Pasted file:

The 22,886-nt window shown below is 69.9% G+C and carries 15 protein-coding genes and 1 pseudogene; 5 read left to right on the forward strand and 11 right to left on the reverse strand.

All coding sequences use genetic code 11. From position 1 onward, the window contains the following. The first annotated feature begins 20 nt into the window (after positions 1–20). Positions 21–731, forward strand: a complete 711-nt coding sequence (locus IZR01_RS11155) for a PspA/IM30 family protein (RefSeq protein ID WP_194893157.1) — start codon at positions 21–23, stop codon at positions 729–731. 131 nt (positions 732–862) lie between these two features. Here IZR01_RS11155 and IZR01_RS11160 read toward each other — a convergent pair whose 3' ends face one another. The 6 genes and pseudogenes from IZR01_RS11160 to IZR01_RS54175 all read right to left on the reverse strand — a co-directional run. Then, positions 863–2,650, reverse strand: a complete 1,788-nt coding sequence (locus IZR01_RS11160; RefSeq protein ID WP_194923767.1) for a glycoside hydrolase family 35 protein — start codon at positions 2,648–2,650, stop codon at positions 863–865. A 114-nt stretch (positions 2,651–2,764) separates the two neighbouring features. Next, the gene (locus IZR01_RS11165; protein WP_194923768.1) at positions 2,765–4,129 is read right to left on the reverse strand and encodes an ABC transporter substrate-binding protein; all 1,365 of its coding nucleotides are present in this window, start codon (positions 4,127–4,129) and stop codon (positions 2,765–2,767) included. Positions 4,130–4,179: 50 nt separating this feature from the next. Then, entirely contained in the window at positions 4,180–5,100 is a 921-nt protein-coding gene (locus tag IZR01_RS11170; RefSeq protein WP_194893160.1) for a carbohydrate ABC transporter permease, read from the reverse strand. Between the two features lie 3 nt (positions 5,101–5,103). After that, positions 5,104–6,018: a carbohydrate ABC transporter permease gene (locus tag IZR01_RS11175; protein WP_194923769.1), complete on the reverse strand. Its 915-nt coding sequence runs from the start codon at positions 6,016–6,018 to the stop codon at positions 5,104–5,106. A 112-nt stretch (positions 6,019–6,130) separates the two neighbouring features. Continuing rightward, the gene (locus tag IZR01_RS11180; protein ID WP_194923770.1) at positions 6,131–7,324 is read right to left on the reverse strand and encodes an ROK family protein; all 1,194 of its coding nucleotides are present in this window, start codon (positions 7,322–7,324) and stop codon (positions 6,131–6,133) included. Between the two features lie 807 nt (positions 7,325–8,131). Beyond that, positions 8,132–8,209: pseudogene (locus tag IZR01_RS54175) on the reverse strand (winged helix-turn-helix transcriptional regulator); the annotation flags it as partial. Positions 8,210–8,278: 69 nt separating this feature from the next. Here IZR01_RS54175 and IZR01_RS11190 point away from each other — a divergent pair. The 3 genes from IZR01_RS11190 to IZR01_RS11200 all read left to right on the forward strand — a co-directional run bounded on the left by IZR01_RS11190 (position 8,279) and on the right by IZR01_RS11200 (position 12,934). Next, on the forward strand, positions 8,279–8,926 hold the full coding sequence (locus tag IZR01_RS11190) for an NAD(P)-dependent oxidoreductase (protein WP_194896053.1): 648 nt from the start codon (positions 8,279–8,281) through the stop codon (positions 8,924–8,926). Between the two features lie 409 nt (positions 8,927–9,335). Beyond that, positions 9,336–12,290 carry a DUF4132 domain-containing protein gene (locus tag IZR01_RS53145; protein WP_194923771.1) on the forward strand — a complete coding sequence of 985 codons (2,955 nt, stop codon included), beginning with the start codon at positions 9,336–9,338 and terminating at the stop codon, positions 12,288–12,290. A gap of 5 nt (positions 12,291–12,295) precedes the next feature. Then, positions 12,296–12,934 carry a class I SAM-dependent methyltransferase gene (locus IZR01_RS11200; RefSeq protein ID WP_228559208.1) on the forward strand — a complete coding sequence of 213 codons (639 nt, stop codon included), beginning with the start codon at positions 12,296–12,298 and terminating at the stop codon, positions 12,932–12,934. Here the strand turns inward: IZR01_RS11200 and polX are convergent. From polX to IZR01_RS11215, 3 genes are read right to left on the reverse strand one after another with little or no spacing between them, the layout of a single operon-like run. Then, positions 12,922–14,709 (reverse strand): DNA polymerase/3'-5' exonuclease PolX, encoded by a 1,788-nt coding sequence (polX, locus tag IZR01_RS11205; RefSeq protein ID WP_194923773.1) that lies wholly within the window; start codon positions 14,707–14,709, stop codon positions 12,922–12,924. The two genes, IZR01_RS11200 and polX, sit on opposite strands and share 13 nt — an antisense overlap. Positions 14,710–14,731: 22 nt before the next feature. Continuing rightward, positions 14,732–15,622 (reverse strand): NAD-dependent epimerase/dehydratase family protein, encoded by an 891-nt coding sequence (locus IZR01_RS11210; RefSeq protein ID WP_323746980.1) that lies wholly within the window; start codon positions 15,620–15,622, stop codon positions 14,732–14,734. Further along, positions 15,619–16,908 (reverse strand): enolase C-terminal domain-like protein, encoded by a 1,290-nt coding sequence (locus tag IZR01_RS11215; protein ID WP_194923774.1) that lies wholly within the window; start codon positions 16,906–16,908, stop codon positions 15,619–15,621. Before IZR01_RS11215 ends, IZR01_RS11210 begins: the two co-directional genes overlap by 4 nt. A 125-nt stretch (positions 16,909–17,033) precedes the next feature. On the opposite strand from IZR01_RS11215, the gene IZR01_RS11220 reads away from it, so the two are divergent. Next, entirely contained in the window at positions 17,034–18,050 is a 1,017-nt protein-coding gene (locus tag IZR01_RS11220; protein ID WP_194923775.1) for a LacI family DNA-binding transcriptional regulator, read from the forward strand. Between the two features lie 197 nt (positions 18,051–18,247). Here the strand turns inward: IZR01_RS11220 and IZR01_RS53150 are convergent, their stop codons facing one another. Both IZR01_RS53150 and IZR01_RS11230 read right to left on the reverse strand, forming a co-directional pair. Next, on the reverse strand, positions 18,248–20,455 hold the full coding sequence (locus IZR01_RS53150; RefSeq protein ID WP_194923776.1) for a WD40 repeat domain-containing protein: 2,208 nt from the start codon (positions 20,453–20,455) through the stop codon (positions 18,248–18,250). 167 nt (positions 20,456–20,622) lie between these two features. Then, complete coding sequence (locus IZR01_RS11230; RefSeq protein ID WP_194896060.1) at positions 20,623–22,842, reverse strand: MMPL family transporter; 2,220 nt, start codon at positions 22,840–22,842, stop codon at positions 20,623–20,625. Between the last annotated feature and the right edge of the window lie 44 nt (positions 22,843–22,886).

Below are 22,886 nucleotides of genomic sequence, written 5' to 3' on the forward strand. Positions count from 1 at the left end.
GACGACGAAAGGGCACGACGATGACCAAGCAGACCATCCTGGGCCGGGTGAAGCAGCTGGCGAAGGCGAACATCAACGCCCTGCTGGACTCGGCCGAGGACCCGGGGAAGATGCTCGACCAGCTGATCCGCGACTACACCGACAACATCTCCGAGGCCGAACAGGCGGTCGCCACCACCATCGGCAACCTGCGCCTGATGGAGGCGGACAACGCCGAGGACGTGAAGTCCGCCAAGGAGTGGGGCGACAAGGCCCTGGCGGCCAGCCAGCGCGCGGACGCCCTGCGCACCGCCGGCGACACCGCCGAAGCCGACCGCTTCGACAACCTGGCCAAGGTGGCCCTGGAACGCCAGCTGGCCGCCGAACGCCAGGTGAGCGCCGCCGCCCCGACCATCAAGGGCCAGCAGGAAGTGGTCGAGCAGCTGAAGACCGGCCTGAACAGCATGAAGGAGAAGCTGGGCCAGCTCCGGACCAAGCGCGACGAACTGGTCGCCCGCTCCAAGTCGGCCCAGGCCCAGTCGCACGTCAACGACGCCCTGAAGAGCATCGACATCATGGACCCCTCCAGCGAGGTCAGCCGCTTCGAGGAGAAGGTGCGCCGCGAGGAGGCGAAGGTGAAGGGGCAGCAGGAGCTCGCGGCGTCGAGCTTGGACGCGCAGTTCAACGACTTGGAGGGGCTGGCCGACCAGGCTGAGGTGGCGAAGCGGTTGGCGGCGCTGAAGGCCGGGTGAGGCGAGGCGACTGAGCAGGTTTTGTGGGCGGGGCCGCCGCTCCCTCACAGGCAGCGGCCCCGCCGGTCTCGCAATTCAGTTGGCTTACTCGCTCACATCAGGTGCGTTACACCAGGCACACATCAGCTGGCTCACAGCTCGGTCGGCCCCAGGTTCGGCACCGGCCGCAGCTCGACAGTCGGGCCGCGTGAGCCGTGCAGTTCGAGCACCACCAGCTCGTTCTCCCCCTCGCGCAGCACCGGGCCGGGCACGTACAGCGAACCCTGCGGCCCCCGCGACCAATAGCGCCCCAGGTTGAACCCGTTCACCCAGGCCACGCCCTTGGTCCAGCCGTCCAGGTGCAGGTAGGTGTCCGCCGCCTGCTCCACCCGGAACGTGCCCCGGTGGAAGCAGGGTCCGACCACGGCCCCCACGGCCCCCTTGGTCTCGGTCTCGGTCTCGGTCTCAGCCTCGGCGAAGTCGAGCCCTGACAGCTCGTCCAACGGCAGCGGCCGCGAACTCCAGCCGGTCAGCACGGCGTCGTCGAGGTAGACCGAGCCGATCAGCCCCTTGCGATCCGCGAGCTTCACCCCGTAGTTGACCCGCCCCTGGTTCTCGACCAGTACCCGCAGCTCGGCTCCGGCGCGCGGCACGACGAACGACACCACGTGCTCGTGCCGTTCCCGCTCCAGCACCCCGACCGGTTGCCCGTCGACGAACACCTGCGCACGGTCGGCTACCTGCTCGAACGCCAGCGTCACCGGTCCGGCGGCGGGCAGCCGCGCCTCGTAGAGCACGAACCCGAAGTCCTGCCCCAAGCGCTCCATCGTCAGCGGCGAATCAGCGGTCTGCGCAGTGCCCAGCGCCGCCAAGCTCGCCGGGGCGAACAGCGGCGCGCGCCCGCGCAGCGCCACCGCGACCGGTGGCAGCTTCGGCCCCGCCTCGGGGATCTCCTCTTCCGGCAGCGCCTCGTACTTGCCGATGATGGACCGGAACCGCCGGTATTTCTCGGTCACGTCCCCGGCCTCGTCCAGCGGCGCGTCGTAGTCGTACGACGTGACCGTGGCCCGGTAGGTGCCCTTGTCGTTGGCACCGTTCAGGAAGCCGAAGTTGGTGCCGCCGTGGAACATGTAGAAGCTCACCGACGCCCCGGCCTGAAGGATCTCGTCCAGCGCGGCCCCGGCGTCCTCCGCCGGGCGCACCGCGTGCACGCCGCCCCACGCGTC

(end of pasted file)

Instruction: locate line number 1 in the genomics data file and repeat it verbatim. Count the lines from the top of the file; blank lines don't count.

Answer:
The 22,886-nt window shown below is 69.9% G+C and carries 15 protein-coding genes and 1 pseudogene; 5 read left to right on the forward strand and 11 right to left on the reverse strand.